We find ourselves in the middle of the third wave coffee movement, one that numerous local cafes take part in. However, not many people outside of coffee enthusiasts really know what that means. Heck, I’m still trying to wrap my head around what it means! But before we can discuss third wave coffee, we must learn the significance of the first and second waves.
The first wave of coffee dates back to the 19th century with the invention of Folgers and Maxwell House. The importance was quantity over quality, made possible with the invention of vacuum sealed containers which are still used today to preserve freshness. People primarily drank coffee for the pure consumption of it rather than enjoyment. And so for nearly a century, the best part of waking up really was Folgers in your cup.
One driving force that led to second wave coffee was the desire for a tastier cup of java; thus emerged Peet’s in 1966 and Starbucks in 1971. In addition to introducing the United States to new methods of drinking coffee (such as the French press or latte), this wave also focused on the experience of drinking coffee. Whereas people used to primarily enjoy the beverage in the comfort of their own homes and offices, drinking coffee now became an event. This is also one of the criticisms of second wave, that the attention moved away from the coffee itself and focused more on the social experience.
We are currently in the midst of the third wave of coffee, though there are still reminisces of waves one and two around us. The movement took off in the 1990s, and the term “third wave” was coined by Trish Rothgeb (née Skeie) of Wrecking Ball Coffee Roasters in 2002. This movement characterizes coffee as an artisanal product, much like wine, cheese, or craft beer, and it is to be cultivated and appreciated as such, not as a simple commodity. In originally defining the term third wave, however, it appears that Rothgeb was referring more to the attitudes and knowledge of baristas in regards to the product rather than consumers. You can decide for yourself by reading the original piece here.
As opposed to the first wave that boosted quantity over quality, third wave promotes quality over quantity. The product itself is at the center rather than the consumer or marketing. This might mean an increase in prices, but that is to reflect the additional care and work that takes place behind the scenes. Words that you might see touted in a third wave coffee shop are direct trade, fair trade, organic, specialty coffee, and single-origin. Coffee shops and baristas participating in this movement promote transparency in the whole coffee production process, from farmer to roaster to consumer. This is why you’ll often see specific regions prominently displayed next to brewed-to-order options at third wave shops, or roast dates clearly labeled on packages of coffee beans. The more information they are able to share with you, the better. Popular third wave coffee companies you might be familiar with are Counter Culture, Stumptown, and Intelligentsia, sometimes referred to as the “Big Three.”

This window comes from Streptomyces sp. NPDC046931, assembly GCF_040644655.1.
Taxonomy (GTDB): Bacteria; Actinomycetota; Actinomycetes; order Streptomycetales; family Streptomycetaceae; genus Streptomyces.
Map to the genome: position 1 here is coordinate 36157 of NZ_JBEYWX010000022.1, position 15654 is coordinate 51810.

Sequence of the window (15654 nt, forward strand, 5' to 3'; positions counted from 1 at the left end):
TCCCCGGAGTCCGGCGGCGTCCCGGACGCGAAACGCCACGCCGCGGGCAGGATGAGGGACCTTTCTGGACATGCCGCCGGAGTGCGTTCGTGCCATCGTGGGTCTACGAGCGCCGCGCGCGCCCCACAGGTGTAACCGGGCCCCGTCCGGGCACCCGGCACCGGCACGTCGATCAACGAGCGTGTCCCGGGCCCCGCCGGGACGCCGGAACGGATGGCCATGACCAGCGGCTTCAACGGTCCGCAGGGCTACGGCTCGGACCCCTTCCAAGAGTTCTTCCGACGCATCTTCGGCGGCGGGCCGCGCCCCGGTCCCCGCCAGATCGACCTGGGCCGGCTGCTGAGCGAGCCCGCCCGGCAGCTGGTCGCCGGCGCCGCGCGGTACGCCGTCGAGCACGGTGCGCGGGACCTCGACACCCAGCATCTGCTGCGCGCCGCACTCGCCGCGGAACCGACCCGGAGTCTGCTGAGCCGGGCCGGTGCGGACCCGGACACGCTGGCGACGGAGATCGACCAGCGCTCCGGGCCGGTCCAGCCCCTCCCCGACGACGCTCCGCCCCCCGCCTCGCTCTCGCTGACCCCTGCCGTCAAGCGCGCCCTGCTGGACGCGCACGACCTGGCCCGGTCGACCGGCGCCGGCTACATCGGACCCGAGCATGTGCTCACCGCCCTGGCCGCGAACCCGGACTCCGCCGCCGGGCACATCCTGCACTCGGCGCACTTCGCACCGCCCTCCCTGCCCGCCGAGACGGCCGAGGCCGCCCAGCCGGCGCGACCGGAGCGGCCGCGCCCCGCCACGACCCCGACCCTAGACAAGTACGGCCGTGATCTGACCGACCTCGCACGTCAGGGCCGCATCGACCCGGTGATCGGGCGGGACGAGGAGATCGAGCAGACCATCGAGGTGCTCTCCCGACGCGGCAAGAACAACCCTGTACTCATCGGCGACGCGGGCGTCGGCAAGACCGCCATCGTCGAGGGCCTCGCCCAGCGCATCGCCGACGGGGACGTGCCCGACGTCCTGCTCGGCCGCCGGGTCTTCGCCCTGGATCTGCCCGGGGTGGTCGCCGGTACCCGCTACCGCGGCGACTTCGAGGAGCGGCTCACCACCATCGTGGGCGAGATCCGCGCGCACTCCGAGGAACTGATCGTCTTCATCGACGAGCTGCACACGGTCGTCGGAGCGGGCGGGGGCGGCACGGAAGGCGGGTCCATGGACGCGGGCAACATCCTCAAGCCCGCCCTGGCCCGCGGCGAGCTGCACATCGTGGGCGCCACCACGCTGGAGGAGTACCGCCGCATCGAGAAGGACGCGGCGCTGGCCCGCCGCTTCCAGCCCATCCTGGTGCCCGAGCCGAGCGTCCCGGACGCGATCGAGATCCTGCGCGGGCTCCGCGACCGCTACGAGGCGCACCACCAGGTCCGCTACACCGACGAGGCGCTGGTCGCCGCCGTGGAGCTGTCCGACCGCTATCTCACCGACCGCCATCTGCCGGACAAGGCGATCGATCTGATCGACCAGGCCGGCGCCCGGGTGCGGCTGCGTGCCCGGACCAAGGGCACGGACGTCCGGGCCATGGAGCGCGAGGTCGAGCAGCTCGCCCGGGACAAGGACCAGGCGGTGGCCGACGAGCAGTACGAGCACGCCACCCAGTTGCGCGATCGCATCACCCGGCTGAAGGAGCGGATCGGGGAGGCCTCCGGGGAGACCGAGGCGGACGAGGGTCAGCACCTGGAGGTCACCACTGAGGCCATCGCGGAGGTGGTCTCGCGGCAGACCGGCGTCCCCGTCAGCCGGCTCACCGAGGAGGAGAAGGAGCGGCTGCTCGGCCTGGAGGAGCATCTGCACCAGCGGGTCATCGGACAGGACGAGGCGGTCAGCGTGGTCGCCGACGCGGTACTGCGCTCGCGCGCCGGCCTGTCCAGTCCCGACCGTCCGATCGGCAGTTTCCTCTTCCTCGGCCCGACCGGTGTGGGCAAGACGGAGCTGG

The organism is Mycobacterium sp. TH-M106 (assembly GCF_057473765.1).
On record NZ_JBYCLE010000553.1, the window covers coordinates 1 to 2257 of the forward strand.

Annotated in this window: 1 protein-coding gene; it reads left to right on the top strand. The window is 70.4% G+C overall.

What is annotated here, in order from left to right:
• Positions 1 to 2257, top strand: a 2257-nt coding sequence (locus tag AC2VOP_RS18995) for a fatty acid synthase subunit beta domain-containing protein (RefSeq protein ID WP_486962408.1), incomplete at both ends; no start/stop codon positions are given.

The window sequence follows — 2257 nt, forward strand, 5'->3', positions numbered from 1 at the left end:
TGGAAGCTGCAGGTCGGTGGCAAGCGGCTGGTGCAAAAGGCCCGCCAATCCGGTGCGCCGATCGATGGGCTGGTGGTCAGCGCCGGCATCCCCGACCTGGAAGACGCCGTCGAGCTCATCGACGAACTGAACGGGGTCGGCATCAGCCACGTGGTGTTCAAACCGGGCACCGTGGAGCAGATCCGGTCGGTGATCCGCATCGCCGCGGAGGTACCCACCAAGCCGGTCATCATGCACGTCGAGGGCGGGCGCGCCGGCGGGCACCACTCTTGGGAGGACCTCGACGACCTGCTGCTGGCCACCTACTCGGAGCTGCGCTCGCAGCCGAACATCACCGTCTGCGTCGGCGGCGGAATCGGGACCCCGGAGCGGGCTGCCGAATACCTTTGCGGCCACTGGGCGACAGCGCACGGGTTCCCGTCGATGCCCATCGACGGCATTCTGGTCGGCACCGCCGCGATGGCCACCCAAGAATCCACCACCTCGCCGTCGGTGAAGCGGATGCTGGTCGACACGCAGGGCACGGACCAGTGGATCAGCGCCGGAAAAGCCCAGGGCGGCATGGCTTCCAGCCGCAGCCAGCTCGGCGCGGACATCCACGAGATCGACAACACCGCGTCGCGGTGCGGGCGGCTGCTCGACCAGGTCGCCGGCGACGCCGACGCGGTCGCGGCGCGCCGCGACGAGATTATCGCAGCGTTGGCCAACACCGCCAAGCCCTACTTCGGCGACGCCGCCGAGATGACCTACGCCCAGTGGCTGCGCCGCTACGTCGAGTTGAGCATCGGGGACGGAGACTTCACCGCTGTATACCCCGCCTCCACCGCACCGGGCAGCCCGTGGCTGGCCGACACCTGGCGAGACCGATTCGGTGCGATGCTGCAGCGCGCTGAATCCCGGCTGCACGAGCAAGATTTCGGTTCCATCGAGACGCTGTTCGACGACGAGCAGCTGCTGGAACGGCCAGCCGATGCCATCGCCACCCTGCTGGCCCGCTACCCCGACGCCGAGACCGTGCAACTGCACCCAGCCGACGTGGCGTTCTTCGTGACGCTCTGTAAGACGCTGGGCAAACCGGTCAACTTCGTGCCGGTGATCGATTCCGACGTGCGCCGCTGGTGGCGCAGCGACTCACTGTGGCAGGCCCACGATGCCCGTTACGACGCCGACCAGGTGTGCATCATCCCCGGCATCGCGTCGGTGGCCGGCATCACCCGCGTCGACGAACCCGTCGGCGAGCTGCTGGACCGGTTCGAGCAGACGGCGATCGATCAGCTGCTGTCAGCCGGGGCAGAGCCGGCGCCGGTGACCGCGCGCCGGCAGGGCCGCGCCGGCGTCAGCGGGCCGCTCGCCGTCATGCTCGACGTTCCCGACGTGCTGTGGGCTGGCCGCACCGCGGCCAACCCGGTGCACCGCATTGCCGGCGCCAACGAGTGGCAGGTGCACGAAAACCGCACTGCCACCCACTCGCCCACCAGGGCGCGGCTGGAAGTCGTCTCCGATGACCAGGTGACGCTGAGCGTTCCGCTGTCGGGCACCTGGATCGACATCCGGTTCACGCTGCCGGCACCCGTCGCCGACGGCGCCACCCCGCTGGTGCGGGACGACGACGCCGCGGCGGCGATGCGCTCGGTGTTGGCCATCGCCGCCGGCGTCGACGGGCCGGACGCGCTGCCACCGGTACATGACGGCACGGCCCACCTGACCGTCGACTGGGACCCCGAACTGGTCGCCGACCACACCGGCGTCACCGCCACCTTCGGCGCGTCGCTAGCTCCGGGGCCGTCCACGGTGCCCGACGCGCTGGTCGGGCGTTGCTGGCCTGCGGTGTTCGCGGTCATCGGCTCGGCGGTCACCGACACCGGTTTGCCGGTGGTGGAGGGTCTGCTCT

This term “third wave” can be a turn-off to some because it might insinuate “superior” or “snobby.” Some dislike the term because a lot of people boil it down to buzzwords, such as “fair trade” and “organic,” or the aesthetics of coffee shops themselves (think stereotypical hipster vibe). As one New York barista put it in a 2013 Esquire article, the concept of third wave coffee might come off as elitist, but in her opinion, it’s really just nerdiness.
It is not difficult to find a third wave coffee shop in the DC area. If you’re interested in learning more about the coffee you’re drinking, don’t be afraid to ask your barista about different seasonal offerings and which brewing method works best for your favorite bean. They can help you determine what you like and don’t like, and even what temperature you prefer to drink your coffee at! Coffee shops like Swing’s and The Wydown provide regular free cuppings to help teach budding coffee enthusiasts about the nuances of the beverage, and Peregrine and Vigilante even offer specialized classes for those wanting to delve deeper.
What I appreciate most about third wave is the evident passion for coffee and awareness of the journey coffee takes from farm to cup. It is not just about knowing that a particular bean is grown on this small, remote farm in Guatemala and has hints of cedar and caramel once roasted and brewed. It is about appreciating all the hard work that goes into growing and processing that bean, transporting it from that small farm, roasting it to perfection, and brewing it to your liking.
Now that we better understand the significance of the third wave, what do you think the fourth will look like?